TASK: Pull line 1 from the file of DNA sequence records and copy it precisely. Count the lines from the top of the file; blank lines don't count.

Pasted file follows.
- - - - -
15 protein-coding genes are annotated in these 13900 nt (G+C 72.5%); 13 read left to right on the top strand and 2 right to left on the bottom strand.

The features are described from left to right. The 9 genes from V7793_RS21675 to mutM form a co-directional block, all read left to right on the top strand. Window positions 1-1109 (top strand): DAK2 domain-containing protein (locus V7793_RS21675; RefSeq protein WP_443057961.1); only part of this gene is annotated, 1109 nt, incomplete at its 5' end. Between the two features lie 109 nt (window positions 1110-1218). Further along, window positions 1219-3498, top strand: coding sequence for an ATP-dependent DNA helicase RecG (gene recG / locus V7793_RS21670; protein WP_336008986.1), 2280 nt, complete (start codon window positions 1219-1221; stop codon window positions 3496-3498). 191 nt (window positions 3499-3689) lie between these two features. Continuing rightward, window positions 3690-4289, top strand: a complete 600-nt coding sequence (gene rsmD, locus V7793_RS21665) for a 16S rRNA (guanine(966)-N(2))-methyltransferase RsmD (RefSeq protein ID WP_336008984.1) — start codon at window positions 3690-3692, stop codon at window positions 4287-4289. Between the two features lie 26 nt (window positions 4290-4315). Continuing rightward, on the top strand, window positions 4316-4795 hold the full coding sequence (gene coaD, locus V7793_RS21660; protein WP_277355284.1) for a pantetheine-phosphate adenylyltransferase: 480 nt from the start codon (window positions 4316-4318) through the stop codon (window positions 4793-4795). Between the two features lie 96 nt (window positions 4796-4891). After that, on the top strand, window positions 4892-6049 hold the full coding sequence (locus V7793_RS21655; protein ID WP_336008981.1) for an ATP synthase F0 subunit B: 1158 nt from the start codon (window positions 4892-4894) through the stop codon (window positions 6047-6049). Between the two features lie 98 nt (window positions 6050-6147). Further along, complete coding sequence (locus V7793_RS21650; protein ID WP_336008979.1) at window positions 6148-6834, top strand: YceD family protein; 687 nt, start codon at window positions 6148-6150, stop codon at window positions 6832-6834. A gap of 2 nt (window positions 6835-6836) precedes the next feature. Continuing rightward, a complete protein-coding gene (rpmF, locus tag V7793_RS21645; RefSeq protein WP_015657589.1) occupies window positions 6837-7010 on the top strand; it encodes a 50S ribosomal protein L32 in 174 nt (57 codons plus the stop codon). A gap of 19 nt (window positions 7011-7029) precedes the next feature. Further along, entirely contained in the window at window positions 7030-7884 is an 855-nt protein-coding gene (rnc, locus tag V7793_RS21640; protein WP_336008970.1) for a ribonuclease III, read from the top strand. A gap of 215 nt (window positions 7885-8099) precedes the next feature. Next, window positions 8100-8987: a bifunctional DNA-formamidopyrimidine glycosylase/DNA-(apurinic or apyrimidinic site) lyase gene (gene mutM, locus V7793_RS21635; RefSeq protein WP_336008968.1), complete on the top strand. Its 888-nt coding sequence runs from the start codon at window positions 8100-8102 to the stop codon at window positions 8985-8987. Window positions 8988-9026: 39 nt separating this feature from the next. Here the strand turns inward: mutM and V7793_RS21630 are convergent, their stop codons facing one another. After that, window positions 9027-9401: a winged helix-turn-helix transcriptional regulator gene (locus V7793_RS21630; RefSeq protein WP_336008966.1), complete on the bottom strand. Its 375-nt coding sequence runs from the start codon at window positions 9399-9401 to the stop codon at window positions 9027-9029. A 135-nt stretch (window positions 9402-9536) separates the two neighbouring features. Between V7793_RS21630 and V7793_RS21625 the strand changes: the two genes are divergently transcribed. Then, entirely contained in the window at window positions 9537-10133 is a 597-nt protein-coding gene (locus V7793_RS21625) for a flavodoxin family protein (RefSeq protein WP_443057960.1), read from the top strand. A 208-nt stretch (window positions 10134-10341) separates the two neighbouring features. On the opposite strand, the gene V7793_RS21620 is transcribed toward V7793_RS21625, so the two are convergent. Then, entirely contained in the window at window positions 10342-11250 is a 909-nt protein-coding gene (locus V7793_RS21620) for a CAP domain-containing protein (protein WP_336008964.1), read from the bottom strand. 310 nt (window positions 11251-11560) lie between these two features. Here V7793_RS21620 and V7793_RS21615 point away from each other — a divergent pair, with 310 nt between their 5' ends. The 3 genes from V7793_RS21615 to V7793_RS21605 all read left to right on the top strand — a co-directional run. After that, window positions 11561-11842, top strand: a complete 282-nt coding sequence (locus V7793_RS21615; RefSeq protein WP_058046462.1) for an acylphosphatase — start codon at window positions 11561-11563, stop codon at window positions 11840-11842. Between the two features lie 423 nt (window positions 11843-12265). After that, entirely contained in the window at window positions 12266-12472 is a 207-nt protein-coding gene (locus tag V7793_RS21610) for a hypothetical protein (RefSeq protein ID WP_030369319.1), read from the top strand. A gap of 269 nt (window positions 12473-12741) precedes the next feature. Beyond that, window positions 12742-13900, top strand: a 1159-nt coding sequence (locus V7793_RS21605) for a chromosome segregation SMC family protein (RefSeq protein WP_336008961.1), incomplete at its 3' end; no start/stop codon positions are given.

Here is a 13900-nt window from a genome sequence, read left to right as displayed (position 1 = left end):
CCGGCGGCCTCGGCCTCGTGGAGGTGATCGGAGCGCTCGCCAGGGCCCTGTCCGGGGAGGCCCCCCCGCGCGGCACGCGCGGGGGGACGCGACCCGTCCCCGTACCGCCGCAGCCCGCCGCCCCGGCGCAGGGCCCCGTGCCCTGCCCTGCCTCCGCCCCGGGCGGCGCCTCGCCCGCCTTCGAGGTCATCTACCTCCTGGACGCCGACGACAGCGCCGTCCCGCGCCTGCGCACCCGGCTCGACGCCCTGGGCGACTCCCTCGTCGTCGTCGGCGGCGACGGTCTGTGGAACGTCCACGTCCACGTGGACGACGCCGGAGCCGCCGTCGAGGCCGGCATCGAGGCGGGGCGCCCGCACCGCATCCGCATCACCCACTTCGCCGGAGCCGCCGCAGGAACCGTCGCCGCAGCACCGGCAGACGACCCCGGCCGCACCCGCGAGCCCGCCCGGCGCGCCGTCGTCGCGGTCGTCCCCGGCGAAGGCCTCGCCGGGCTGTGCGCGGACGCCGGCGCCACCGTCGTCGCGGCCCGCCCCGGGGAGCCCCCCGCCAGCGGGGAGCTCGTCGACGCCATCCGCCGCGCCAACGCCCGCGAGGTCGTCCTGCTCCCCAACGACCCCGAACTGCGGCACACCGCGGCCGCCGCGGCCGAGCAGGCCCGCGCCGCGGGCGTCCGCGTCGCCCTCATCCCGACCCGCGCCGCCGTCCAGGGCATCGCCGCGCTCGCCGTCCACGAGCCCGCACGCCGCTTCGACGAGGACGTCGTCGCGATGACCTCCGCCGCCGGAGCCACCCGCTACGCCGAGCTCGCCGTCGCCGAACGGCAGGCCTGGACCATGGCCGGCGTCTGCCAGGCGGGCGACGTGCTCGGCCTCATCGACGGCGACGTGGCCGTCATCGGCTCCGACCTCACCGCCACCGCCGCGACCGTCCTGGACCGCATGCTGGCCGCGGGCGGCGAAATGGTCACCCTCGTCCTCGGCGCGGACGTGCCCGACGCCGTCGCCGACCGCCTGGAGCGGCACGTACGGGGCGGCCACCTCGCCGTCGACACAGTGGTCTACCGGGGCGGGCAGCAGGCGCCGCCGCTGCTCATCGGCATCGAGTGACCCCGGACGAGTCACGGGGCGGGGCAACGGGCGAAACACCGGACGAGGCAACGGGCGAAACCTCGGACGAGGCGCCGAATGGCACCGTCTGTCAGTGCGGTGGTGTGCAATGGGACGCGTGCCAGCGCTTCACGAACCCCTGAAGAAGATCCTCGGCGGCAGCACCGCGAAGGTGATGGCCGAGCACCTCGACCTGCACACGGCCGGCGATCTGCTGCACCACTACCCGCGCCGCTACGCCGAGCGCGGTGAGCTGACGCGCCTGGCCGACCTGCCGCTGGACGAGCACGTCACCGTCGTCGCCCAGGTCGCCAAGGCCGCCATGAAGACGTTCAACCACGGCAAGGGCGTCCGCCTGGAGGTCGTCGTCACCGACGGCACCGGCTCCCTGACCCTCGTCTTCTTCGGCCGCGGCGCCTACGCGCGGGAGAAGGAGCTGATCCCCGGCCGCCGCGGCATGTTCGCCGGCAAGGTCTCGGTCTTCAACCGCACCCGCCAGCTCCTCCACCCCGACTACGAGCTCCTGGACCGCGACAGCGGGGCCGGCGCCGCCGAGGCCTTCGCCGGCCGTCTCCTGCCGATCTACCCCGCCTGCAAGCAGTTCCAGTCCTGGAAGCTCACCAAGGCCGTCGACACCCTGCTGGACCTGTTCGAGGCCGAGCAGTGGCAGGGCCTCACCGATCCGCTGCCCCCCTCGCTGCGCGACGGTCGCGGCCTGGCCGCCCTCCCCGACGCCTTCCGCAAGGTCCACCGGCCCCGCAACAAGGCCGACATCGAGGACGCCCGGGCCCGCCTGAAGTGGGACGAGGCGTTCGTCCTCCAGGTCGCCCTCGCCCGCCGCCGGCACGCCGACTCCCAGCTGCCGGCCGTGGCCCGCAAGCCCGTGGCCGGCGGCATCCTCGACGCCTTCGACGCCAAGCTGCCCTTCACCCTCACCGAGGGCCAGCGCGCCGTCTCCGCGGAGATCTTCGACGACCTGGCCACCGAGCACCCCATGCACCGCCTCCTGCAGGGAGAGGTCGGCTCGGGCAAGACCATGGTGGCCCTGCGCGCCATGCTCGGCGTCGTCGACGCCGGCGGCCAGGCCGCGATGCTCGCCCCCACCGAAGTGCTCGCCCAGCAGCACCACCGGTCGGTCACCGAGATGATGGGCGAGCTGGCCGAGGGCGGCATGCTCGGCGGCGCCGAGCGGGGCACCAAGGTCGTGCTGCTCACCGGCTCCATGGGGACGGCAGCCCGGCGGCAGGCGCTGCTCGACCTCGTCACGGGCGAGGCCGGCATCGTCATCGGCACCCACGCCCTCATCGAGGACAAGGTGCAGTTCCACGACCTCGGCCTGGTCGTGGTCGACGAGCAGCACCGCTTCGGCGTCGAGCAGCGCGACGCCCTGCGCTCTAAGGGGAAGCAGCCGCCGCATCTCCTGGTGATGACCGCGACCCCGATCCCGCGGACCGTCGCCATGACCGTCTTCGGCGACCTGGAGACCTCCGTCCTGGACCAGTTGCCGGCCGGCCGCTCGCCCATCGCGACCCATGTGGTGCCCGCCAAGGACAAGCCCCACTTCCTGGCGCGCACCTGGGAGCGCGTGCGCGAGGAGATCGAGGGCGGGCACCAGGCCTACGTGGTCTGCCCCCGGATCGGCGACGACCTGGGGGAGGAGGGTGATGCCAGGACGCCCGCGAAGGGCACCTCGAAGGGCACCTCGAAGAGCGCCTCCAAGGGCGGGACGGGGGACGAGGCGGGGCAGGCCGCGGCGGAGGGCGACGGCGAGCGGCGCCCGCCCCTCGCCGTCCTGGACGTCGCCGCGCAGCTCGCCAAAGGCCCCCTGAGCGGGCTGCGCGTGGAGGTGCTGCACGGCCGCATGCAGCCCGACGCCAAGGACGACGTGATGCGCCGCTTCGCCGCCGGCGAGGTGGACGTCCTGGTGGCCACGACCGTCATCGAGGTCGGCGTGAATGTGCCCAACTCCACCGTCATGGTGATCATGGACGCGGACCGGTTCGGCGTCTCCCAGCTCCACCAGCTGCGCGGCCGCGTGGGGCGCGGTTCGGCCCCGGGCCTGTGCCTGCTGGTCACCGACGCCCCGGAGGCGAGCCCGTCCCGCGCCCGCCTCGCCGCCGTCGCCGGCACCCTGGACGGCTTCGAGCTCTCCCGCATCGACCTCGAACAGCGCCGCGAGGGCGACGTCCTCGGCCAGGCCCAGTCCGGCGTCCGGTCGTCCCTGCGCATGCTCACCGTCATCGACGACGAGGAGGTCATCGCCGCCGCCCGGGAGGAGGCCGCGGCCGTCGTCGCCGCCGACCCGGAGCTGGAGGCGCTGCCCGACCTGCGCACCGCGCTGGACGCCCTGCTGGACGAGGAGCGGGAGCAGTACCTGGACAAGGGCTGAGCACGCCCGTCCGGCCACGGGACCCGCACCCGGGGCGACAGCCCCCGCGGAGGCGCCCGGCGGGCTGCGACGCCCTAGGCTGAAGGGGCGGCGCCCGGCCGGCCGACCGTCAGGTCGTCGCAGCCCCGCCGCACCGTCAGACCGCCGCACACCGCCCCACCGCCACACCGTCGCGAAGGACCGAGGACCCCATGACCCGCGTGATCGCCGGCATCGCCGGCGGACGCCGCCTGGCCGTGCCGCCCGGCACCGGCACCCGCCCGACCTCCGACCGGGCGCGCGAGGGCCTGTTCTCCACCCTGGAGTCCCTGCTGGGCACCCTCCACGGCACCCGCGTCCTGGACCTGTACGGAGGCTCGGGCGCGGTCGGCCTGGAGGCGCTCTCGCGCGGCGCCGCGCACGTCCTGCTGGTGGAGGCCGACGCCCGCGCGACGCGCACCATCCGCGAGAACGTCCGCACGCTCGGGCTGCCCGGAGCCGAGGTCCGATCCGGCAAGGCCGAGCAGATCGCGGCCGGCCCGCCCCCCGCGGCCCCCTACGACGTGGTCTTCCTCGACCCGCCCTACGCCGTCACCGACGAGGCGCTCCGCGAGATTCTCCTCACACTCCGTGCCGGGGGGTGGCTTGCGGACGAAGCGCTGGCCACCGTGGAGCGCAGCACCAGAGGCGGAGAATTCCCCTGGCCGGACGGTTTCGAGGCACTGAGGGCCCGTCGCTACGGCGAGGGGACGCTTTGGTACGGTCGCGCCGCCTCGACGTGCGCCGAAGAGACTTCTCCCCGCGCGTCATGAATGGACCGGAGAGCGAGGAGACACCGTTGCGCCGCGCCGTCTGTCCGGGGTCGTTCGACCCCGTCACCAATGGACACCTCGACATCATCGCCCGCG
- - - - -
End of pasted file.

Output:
15 protein-coding genes are annotated in these 13900 nt (G+C 72.5%); 13 read left to right on the top strand and 2 right to left on the bottom strand.